The number of carryover problems that occurred during the 2000 growing season has raised the question regarding what the potential is for herbicide carryover during the 2001 growing season. Looking back to last season, there were numerous reports of fomesafen (Flexstar or Reflex) carryover injury to corn from applications made during 1999. Most of these carryover problems were from late-season Flexstar applications for waterhemp control, followed by early corn planting that resulted in a less than 10-month rotational interval. However, there were a few instances where the recropping interval was met, but there were still problems. In many locations where this occurred, there was generally a lack of sufficient precipitation following herbicide application to allow for herbicide dissipation. However, over the last 9 months throughout most of Illinois, there was generally more precipitation than during the same period in 1999. So does more precipitation during the fall of 2000 mean that carryover will not happen in 2001? The following information describes some factors to consider when assessing the potential for herbicide carryover in the 2001 growing season. |
Herbicide carryover is a function of four properties: (1) the herbicide's ability to persist in the soil, (2) the amount of rainfall or soil moisture available for degradation, (3) soil temperature, and (4) soil pH. Although these four factors all influence herbicide persistence, certain factors are more important than others for specific herbicide chemistries.
First of all, it is important to know what products were applied in 2000, how long these products persist, and what rotational crops are sensitive to soil residues. Different herbicides persist in the soil different lengths of time. It is important to know when a product was applied to determine the time the product has been available for degradation. For example, the atrazine label indicates that soybeans can be planted the following year if applications were made before June 10 of the previous year. This rotational restriction was made to ensure that there was sufficient time for atrazine to degrade between application and soybean planting the following year.
Soil Moisture and Temperature
Other factors to consider include the amount of precipitation received following application and soil temperatures. Dry soil conditions generally reduce the rate of herbicide degradation (DNA herbicides, however, degrade more rapidly under saturated soil conditions). Soil moisture is extremely important, especially during the first 2 to 4 weeks after application. If rainfall and soil moisture were not sufficient during this time, dissipation of the herbicide was likely reduced, increasing the potential for carryover. Additionally, lack of soil moisture can result in increased herbicide adsorption to soil particles and organic matter, reducing herbicide availability for degradation. Herbicide labels that include minimum precipitation requirements include imazaquin-containing products (Scepter, Squadron, and Steel), prosulfuron-containing products (Exceed, Spirit, and Peak), and clopyralid-containing products (Stinger, Hornet, Accent Gold). Other herbicides that are affected by low soil moisture include Command, Pursuit, and Lightning. Soil temperature also plays an important role in herbicide degradation. Colder soil temperatures decrease herbicide degradation. That is why certain herbicides such as Scepter and Exceed are not used in the northern regions of Illinois.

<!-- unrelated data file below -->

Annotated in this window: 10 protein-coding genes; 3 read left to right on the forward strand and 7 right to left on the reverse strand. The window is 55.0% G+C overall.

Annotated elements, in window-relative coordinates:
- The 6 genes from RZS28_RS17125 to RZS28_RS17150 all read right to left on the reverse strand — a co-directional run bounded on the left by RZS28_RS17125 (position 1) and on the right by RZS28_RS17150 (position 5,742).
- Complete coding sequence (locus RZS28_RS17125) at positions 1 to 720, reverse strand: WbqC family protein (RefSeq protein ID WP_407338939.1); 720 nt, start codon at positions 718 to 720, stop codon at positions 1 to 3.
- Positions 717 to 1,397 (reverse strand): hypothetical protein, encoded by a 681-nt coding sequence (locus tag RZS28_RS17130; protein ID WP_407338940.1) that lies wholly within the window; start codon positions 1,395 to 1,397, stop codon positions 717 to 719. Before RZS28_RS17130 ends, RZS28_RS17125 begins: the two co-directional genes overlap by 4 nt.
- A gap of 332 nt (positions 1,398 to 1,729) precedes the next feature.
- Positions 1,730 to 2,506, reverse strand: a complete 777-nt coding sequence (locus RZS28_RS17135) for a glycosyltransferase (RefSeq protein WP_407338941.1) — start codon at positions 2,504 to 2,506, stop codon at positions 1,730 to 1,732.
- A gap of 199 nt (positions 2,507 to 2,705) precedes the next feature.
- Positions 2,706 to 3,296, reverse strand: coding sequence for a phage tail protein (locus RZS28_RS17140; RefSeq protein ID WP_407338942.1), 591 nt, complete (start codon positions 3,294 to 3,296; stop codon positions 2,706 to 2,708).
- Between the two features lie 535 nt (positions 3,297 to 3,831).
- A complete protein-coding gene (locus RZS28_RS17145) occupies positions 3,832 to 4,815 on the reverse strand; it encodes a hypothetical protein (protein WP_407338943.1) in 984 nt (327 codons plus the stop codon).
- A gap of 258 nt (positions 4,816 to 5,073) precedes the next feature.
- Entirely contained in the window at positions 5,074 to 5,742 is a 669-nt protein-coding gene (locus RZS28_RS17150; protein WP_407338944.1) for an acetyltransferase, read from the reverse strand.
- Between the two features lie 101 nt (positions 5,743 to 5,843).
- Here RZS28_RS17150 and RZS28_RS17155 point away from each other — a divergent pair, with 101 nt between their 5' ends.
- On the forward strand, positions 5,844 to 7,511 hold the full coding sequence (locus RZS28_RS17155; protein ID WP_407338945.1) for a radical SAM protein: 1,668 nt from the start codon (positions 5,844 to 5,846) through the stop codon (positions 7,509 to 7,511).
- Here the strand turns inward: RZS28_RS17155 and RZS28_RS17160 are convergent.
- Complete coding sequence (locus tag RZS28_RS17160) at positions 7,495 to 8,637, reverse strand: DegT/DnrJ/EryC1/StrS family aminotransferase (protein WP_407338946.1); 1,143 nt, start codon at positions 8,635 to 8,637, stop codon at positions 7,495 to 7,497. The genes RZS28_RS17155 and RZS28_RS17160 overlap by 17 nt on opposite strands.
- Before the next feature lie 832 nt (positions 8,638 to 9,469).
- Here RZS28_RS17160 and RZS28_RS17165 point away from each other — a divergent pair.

Soil pH affects the persistence and degradation of many herbicides. In particular, high soil pH (above 7.0) reduces the dissipation of atrazine and simazine. Also, dissipation of chlorimuron-containing products (Classic, Canopy, Canopy XL, and Synchrony STS) is reduced if the soil pH is greater than 6.8, increasing the likelihood of persistence. Dissipation of prosulfuron-containing products (Exceed, Spirit, and Peak) is also reduced by high soil pH. Clomazone (Command) dissipation is reduced by soil pH levels less than or equal to 5.9, increasing the chances of carryover to corn the following year.
Concerned About Carryover?
If you are still concerned about the potential for carryover this spring after considering all of these factors and referring to the rotational restrictions for the corn and soybean herbicides listed in Table 4 and Table 5, a field or greenhouse bioassay can be conducted to help determine potential carryover problems. These bioassays are generally inexpensive and will help estimate the potential for rotational crop injury from herbicide residues. For more information on testing for herbicide residues in soil refer to Chapter 16 of the Illinois Agricultural Pest Management Handbook. Another diagnostic tool to help predict herbicide residues in the soil is winter annual weed growth. This could help determine herbicide persistence from differences in soil pH or moisture throughout a field.--Christy Sprague and Aaron Hager